Teacher stayed working even after admitting abuse

Peter Boock came close to drinking himself to death after childhood abuse.PHOTO: SUPPLIED.
Peter Boock came close to drinking himself to death after childhood abuse.PHOTO: SUPPLIED.

Peter Boock's abuser did not wear a white collar.

But the response by a Catholic school has highlighted what still needs to change to protect children, Mr Boock believes.

Mr Boock (64), the brother of former New Zealand cricketer Stephen Boock and sports journalist Richard Boock, has confirmed he was sexually abused for nearly a year at his Dunedin home in 1967-68.

And his abuser, a 19-year-old student named Robin Pettit, was later allowed to continue teaching at St Bede's College, a Catholic school in Christchurch, even after his past offending was revealed.

Mr Pettit admitted his offending when contacted in Christchurch last week, telling ODT Insight he "had a bad period there'' after finding out he was adopted.

"Yes, it was a very serious thing that I did. I'm very regretful about it all, but I can't go backwards.''

Mr Pettit also confessed directly to college rector Justin Boyle when Mr Boock complained in 2011, but he was allowed to continue teaching, with no extra precautions, until retiring in 2015.

Mr Boock was reluctant to reveal his abuse as a teenager, fearing the consequences in Dunedin's tight Catholic community.

He eventually told a priest, who warned him he would be committing "a mortal sin'' if he did not speak out.

"Which, to my mind, was telling me I was going to hell.''

Mr Boock took months to find the courage, but eventually told Mr Pettit to stop or he would speak out, and the nightmare was over.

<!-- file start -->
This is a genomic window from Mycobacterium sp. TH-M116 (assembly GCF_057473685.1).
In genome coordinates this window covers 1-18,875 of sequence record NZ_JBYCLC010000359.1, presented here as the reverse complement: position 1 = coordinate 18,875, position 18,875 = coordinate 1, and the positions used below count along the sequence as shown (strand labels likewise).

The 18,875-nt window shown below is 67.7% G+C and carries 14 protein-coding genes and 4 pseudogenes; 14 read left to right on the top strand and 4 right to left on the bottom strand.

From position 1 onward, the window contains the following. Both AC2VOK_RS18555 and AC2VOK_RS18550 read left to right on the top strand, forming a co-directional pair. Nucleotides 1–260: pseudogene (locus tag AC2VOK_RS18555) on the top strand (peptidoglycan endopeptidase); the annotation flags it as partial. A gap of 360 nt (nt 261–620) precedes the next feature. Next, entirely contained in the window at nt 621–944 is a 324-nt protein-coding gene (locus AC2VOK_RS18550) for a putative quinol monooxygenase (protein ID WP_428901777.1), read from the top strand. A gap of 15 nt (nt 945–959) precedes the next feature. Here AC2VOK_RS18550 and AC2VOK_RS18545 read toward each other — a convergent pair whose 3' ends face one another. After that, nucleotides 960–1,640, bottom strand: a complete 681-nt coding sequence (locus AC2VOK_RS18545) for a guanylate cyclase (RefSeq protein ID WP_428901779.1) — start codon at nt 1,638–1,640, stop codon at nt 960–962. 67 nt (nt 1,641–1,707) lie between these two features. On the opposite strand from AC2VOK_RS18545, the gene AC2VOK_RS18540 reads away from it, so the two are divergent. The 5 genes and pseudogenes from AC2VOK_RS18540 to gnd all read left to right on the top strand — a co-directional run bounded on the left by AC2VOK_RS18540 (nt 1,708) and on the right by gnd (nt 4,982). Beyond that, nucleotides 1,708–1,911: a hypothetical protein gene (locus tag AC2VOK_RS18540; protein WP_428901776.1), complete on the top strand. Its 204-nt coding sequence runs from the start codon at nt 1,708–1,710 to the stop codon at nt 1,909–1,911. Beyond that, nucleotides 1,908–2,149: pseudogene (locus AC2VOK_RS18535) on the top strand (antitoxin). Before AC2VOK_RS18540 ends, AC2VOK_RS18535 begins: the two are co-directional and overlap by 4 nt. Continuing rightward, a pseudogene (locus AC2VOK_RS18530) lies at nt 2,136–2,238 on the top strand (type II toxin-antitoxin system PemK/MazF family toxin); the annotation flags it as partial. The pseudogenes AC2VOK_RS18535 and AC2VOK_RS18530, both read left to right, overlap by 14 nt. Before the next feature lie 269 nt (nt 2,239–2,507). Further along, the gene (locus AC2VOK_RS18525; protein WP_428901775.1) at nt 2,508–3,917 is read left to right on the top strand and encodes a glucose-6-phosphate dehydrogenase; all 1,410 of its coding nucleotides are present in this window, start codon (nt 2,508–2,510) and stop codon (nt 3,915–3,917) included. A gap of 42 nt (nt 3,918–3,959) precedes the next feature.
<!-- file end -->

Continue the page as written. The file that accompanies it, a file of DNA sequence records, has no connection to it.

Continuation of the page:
But the damage was done and a childhood of nightmares turned to alcoholism in adulthood, as Mr Boock came close to drinking himself to death.

Jobs and a marriage came and went, and Mr Boock was eventually admitted to hospital in 2008 and slipped into a coma.

A month later, as he started his recovery, he had to learn to walk again.

But then, while working in Christchurch in 2011, he received the bombshell - Mr Pettit was a teacher at St Bede's.

He contacted Mr Boyle, who took him to sign an affidavit in the presence of a lawyer.

Mr Pettit later admitted everything to Mr Boyle, but the school decided it was "a one-off thing in his life'' and took no further action, he said.

Mr Boock accepted the outcome, believing he had done what he could despite an "incredibly traumatic'' process.

He sent a bill for counselling to Mr Pettit, but declined other offers of help from the college.

But now, looking back, Mr Boock said he was "appalled'' by the college's response.

"He [Mr Boyle] enabled the institution, St Bede's, to harbour a self-confessed criminal.''

The Education Council has confirmed it is now investigating, after receiving a complaint from Mr Boock earlier this year.

Mr Boyle, responding to ODT Insight questions, confirmed "historic allegations'' made by Mr Boock had been investigated, following an established process, in 2011.

He would not comment on the findings, citing privacy, but stressed Mr Boock had accepted the outcome and thanked the college for having "covered all the bases''.

Mr Boock said that reflected his ill-health at the time, but the situation showed why all faith-based institutions needed to be part of the upcoming Royal Commission into historic abuse.

chris.morris@odt.co.nz

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